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Forage for Endurance HorsesBy Dr. Kathleen Crandell · April 5, 2011

Forage is perhaps the single most important ingredient in an endurance horse's diet. Not only is it a major source of energy and essential nutrients, but also the presence of fiber in the digestive tract provides bulk to keep the tract functioning properly, keeps blood flowing to the tract even during exercise, stimulates thirst, and holds water and electrolytes in a reservoir.

Without the marvelous milieu of innumerable microbes populating the cecum and colon of the horse, forage would be indigestible. These microbes are not only responsible for breaking down the fiber in the forage but the end products of their fiber digestion are VFAs, which are sources of energy for the horse. The reason why the endurance horse is able to keep going for hours upon end has to do with the ability of these microbes to keep making VFAs that are absorbed into the bloodstream and distributed either to the liver (for conversion to glucose) or directly to the muscle cells to be used for aerobic energy formation. This, combined with the breaking down of glycogen stores in the muscle cells and the triglycerides from muscle and adipose tissue, makes for steady energy generation in the endurance horse.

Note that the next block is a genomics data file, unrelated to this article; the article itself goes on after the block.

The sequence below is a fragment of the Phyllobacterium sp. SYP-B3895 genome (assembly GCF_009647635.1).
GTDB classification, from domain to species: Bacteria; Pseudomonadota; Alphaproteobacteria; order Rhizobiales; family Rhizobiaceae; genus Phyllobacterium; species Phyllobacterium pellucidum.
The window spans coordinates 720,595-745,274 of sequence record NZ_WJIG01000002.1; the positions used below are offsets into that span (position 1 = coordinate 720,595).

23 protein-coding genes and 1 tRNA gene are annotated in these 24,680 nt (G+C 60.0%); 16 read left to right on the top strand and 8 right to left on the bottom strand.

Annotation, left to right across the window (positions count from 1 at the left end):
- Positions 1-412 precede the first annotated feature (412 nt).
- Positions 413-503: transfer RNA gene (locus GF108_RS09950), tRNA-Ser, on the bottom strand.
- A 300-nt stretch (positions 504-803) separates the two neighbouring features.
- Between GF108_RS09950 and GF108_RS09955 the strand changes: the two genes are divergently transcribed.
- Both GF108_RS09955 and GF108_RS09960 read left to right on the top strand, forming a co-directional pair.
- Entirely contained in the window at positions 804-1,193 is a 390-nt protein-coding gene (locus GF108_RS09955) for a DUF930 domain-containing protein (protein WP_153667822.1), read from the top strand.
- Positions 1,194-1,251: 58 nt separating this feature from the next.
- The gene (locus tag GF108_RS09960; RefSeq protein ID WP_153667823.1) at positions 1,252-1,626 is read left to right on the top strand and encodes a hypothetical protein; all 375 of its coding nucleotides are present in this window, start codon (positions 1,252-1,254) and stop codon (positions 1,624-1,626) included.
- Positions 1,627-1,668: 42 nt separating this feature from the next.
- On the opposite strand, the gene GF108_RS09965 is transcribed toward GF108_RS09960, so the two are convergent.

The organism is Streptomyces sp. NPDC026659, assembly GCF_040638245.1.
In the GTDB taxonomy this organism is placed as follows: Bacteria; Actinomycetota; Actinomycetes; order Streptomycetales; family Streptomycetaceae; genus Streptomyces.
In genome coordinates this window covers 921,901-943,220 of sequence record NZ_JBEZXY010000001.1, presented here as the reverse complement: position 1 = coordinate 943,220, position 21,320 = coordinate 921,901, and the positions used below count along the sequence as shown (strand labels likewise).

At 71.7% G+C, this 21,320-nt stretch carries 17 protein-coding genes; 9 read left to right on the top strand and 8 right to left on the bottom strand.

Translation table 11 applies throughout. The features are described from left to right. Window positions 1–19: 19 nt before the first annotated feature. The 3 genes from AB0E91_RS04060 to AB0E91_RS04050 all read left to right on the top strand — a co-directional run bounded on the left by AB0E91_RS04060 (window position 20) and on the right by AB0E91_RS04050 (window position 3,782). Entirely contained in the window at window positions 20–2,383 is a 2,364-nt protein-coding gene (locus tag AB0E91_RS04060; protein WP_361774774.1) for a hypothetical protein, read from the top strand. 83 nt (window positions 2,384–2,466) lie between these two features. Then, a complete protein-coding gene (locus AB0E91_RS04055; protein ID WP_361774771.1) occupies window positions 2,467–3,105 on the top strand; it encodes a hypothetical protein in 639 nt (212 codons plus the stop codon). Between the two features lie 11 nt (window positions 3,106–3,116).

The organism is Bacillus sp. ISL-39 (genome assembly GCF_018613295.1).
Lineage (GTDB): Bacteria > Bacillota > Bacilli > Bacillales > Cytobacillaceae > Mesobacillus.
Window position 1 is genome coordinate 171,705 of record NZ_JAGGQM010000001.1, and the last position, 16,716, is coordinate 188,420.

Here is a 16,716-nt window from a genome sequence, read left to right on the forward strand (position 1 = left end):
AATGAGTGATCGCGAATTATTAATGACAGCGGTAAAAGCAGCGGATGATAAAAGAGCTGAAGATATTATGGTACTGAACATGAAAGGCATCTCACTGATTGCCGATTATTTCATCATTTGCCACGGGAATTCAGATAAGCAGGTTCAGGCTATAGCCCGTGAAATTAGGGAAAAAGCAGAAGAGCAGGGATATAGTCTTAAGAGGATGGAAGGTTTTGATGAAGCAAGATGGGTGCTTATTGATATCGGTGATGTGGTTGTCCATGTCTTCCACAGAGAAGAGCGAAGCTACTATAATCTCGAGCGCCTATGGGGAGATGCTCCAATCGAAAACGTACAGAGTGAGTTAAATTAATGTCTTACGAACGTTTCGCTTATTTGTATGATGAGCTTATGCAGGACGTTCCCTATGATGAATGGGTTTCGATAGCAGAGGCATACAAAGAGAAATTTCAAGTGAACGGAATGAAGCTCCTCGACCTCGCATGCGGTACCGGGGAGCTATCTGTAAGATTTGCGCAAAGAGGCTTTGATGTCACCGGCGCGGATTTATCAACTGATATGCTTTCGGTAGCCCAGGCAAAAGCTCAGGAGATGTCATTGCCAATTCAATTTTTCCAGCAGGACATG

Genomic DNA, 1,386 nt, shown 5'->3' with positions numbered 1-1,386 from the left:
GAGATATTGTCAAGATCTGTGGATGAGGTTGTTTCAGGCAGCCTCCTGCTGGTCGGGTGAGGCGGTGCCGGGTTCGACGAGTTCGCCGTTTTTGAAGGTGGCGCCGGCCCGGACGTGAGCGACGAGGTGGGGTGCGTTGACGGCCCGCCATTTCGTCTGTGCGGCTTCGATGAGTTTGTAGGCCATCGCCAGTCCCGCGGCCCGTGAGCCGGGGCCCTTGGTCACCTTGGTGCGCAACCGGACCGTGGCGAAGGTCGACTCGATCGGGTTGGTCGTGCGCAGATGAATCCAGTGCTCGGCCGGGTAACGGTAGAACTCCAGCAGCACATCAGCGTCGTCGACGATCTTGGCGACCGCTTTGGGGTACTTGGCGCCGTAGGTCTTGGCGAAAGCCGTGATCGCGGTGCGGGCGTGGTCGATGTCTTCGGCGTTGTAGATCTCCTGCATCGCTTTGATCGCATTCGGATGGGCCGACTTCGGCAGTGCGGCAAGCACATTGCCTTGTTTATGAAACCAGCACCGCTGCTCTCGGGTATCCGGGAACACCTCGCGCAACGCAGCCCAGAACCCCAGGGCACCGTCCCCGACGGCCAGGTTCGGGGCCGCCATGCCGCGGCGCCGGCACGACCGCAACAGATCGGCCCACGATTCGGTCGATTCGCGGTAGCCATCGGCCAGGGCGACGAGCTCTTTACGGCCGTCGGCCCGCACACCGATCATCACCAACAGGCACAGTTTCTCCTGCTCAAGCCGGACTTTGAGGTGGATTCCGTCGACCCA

This type of energy generation is efficient for aerobic metabolism, but it is not sufficient to fuel a horse that is going at high speeds in an anaerobic state for very long. Adequate forage intake and a healthy microbial population are essential for proper fiber digestion, fuel production, and the successful performance of the endurance horse.

Most of the endurance horses in the United States have the advantage of 24-hour turnout on pasture, which even when forage is sparse has several advantages for the horse. First, free-choice access to nibble all day long is healthiest for horses since it is what their digestive tracts were designed to do and greatly reduces the risk of nutritional disorders like colic and ulcers. Second, the ability to move about freely is better for the joints, particularly if horses are starting to get arthritic, and for the muscle tissue, reducing risk of muscle cramping or tying-up. Third, grazing with the head down to the ground, milling around looking for tasty morsels, is relaxing to a horse—therapeutic and soothing. Green grass is more nutritious than hay because some nutrients are lost during the drying and storing of hay. Fresh grass is higher in the fat-soluble vitamins like vitamin A (as carotenes) and vitamin E; has more sugars and digestible fiber; and because of its high water content, aids in keeping the horse hydrated.